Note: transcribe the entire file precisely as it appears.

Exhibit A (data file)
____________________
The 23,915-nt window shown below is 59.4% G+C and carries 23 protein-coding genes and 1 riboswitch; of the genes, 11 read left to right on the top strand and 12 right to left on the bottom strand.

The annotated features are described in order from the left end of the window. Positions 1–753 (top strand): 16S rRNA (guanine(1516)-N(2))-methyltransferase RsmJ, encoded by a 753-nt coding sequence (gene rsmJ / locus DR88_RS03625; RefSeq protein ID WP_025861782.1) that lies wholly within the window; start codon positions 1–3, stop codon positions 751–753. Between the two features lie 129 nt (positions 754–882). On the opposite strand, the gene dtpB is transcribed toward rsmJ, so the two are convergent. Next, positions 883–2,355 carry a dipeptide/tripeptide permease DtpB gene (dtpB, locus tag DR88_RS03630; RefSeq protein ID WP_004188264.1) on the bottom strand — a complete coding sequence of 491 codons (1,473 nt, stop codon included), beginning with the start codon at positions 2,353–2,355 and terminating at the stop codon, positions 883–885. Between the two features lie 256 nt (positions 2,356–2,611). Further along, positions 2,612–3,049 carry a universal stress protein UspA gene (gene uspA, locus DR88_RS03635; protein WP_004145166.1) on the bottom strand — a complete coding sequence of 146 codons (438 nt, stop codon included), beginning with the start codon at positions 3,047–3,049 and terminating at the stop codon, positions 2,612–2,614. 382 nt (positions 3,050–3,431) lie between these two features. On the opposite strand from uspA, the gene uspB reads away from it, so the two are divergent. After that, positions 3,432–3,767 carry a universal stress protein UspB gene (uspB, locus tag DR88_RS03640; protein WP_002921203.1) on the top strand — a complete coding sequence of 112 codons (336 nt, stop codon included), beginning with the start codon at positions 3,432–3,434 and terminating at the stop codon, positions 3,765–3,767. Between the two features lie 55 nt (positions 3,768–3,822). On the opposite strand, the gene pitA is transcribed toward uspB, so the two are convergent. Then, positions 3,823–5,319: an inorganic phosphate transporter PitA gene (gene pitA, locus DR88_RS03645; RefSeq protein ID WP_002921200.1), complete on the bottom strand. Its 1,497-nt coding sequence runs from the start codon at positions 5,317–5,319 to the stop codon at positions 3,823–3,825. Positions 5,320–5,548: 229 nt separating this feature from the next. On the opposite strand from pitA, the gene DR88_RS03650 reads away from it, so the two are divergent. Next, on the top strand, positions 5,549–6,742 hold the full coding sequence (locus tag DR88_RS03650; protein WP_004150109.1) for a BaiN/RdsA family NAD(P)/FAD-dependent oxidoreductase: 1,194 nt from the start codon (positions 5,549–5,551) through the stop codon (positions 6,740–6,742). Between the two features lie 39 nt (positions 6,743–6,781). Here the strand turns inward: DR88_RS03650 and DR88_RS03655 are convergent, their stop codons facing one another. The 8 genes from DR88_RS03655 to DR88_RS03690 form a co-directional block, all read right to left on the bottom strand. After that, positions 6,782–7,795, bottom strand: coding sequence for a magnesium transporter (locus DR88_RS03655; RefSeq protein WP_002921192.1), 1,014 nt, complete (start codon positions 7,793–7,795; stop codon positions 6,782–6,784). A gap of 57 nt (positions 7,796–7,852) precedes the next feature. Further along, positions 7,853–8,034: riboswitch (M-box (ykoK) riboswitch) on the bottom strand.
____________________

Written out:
The 23,915-nt window shown below is 59.4% G+C and carries 23 protein-coding genes and 1 riboswitch; of the genes, 11 read left to right on the top strand and 12 right to left on the bottom strand.

The annotated features are described in order from the left end of the window. Positions 1–753 (top strand): 16S rRNA (guanine(1516)-N(2))-methyltransferase RsmJ, encoded by a 753-nt coding sequence (gene rsmJ / locus DR88_RS03625; RefSeq protein ID WP_025861782.1) that lies wholly within the window; start codon positions 1–3, stop codon positions 751–753. Between the two features lie 129 nt (positions 754–882). On the opposite strand, the gene dtpB is transcribed toward rsmJ, so the two are convergent. Next, positions 883–2,355 carry a dipeptide/tripeptide permease DtpB gene (dtpB, locus tag DR88_RS03630; RefSeq protein ID WP_004188264.1) on the bottom strand — a complete coding sequence of 491 codons (1,473 nt, stop codon included), beginning with the start codon at positions 2,353–2,355 and terminating at the stop codon, positions 883–885. Between the two features lie 256 nt (positions 2,356–2,611). Further along, positions 2,612–3,049 carry a universal stress protein UspA gene (gene uspA, locus DR88_RS03635; protein WP_004145166.1) on the bottom strand — a complete coding sequence of 146 codons (438 nt, stop codon included), beginning with the start codon at positions 3,047–3,049 and terminating at the stop codon, positions 2,612–2,614. 382 nt (positions 3,050–3,431) lie between these two features. On the opposite strand from uspA, the gene uspB reads away from it, so the two are divergent. After that, positions 3,432–3,767 carry a universal stress protein UspB gene (uspB, locus tag DR88_RS03640; protein WP_002921203.1) on the top strand — a complete coding sequence of 112 codons (336 nt, stop codon included), beginning with the start codon at positions 3,432–3,434 and terminating at the stop codon, positions 3,765–3,767. Between the two features lie 55 nt (positions 3,768–3,822). On the opposite strand, the gene pitA is transcribed toward uspB, so the two are convergent. Then, positions 3,823–5,319: an inorganic phosphate transporter PitA gene (gene pitA, locus DR88_RS03645; RefSeq protein ID WP_002921200.1), complete on the bottom strand. Its 1,497-nt coding sequence runs from the start codon at positions 5,317–5,319 to the stop codon at positions 3,823–3,825. Positions 5,320–5,548: 229 nt separating this feature from the next. On the opposite strand from pitA, the gene DR88_RS03650 reads away from it, so the two are divergent. Next, on the top strand, positions 5,549–6,742 hold the full coding sequence (locus tag DR88_RS03650; protein WP_004150109.1) for a BaiN/RdsA family NAD(P)/FAD-dependent oxidoreductase: 1,194 nt from the start codon (positions 5,549–5,551) through the stop codon (positions 6,740–6,742). Between the two features lie 39 nt (positions 6,743–6,781). Here the strand turns inward: DR88_RS03650 and DR88_RS03655 are convergent, their stop codons facing one another. The 8 genes from DR88_RS03655 to DR88_RS03690 form a co-directional block, all read right to left on the bottom strand. After that, positions 6,782–7,795, bottom strand: coding sequence for a magnesium transporter (locus DR88_RS03655; RefSeq protein WP_002921192.1), 1,014 nt, complete (start codon positions 7,793–7,795; stop codon positions 6,782–6,784). A gap of 57 nt (positions 7,796–7,852) precedes the next feature. Further along, positions 7,853–8,034: riboswitch (M-box (ykoK) riboswitch) on the bottom strand.